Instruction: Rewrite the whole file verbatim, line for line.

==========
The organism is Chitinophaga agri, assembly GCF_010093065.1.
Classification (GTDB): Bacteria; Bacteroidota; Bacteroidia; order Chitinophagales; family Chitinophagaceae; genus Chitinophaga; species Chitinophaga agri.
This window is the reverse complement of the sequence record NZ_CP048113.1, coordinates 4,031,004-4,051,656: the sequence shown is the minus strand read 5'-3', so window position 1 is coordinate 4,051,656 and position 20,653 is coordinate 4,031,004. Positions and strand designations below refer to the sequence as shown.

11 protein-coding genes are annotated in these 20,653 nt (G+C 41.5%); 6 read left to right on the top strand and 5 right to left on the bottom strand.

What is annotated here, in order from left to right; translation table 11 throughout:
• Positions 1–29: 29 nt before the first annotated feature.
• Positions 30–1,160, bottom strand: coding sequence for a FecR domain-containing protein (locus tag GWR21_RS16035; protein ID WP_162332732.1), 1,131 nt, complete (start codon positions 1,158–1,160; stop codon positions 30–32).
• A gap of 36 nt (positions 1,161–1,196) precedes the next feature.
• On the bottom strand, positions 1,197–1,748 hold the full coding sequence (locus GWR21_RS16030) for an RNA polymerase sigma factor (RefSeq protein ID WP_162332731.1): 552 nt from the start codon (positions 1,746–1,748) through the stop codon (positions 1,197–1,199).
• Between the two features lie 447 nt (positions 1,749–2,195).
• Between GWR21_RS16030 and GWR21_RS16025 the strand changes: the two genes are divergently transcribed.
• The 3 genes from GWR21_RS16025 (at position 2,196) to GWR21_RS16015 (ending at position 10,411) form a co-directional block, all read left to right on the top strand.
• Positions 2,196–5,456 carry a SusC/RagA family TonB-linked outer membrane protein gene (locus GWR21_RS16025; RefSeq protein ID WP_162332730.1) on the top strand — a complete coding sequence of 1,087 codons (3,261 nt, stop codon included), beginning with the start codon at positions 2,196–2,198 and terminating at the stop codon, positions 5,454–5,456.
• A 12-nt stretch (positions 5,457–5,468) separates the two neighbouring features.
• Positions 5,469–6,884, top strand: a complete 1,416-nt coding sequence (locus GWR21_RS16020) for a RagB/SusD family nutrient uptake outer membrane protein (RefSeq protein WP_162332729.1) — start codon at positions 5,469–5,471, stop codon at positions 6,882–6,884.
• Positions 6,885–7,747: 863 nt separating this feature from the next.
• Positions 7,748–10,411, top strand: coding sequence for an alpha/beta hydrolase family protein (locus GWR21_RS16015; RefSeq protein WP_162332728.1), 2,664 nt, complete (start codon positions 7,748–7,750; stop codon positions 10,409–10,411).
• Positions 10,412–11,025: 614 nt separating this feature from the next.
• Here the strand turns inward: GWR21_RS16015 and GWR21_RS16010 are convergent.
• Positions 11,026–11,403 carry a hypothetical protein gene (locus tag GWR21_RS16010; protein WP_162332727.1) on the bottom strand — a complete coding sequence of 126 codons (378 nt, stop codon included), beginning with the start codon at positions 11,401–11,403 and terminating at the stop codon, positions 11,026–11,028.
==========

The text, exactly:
The organism is Chitinophaga agri, assembly GCF_010093065.1.
Classification (GTDB): Bacteria; Bacteroidota; Bacteroidia; order Chitinophagales; family Chitinophagaceae; genus Chitinophaga; species Chitinophaga agri.
This window is the reverse complement of the sequence record NZ_CP048113.1, coordinates 4,031,004-4,051,656: the sequence shown is the minus strand read 5'-3', so window position 1 is coordinate 4,051,656 and position 20,653 is coordinate 4,031,004. Positions and strand designations below refer to the sequence as shown.

11 protein-coding genes are annotated in these 20,653 nt (G+C 41.5%); 6 read left to right on the top strand and 5 right to left on the bottom strand.

What is annotated here, in order from left to right; translation table 11 throughout:
• Positions 1–29: 29 nt before the first annotated feature.
• Positions 30–1,160, bottom strand: coding sequence for a FecR domain-containing protein (locus tag GWR21_RS16035; protein ID WP_162332732.1), 1,131 nt, complete (start codon positions 1,158–1,160; stop codon positions 30–32).
• A gap of 36 nt (positions 1,161–1,196) precedes the next feature.
• On the bottom strand, positions 1,197–1,748 hold the full coding sequence (locus GWR21_RS16030) for an RNA polymerase sigma factor (RefSeq protein ID WP_162332731.1): 552 nt from the start codon (positions 1,746–1,748) through the stop codon (positions 1,197–1,199).
• Between the two features lie 447 nt (positions 1,749–2,195).
• Between GWR21_RS16030 and GWR21_RS16025 the strand changes: the two genes are divergently transcribed.
• The 3 genes from GWR21_RS16025 (at position 2,196) to GWR21_RS16015 (ending at position 10,411) form a co-directional block, all read left to right on the top strand.
• Positions 2,196–5,456 carry a SusC/RagA family TonB-linked outer membrane protein gene (locus GWR21_RS16025; RefSeq protein ID WP_162332730.1) on the top strand — a complete coding sequence of 1,087 codons (3,261 nt, stop codon included), beginning with the start codon at positions 2,196–2,198 and terminating at the stop codon, positions 5,454–5,456.
• A 12-nt stretch (positions 5,457–5,468) separates the two neighbouring features.
• Positions 5,469–6,884, top strand: a complete 1,416-nt coding sequence (locus GWR21_RS16020) for a RagB/SusD family nutrient uptake outer membrane protein (RefSeq protein WP_162332729.1) — start codon at positions 5,469–5,471, stop codon at positions 6,882–6,884.
• Positions 6,885–7,747: 863 nt separating this feature from the next.
• Positions 7,748–10,411, top strand: coding sequence for an alpha/beta hydrolase family protein (locus GWR21_RS16015; RefSeq protein WP_162332728.1), 2,664 nt, complete (start codon positions 7,748–7,750; stop codon positions 10,409–10,411).
• Positions 10,412–11,025: 614 nt separating this feature from the next.
• Here the strand turns inward: GWR21_RS16015 and GWR21_RS16010 are convergent.
• Positions 11,026–11,403 carry a hypothetical protein gene (locus tag GWR21_RS16010; protein WP_162332727.1) on the bottom strand — a complete coding sequence of 126 codons (378 nt, stop codon included), beginning with the start codon at positions 11,401–11,403 and terminating at the stop codon, positions 11,026–11,028.